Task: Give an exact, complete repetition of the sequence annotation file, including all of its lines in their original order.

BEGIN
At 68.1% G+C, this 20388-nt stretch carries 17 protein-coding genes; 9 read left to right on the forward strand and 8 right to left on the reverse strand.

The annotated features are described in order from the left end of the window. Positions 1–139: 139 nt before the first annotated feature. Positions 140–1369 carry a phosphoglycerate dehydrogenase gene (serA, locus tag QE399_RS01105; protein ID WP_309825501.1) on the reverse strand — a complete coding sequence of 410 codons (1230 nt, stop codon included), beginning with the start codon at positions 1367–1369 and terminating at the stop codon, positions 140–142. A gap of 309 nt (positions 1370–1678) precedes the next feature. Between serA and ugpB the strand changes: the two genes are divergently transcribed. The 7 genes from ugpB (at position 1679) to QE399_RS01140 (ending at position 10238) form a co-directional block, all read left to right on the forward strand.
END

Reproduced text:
At 68.1% G+C, this 20388-nt stretch carries 17 protein-coding genes; 9 read left to right on the forward strand and 8 right to left on the reverse strand.

The annotated features are described in order from the left end of the window. Positions 1–139: 139 nt before the first annotated feature. Positions 140–1369 carry a phosphoglycerate dehydrogenase gene (serA, locus tag QE399_RS01105; protein ID WP_309825501.1) on the reverse strand — a complete coding sequence of 410 codons (1230 nt, stop codon included), beginning with the start codon at positions 1367–1369 and terminating at the stop codon, positions 140–142. A gap of 309 nt (positions 1370–1678) precedes the next feature. Between serA and ugpB the strand changes: the two genes are divergently transcribed. The 7 genes from ugpB (at position 1679) to QE399_RS01140 (ending at position 10238) form a co-directional block, all read left to right on the forward strand.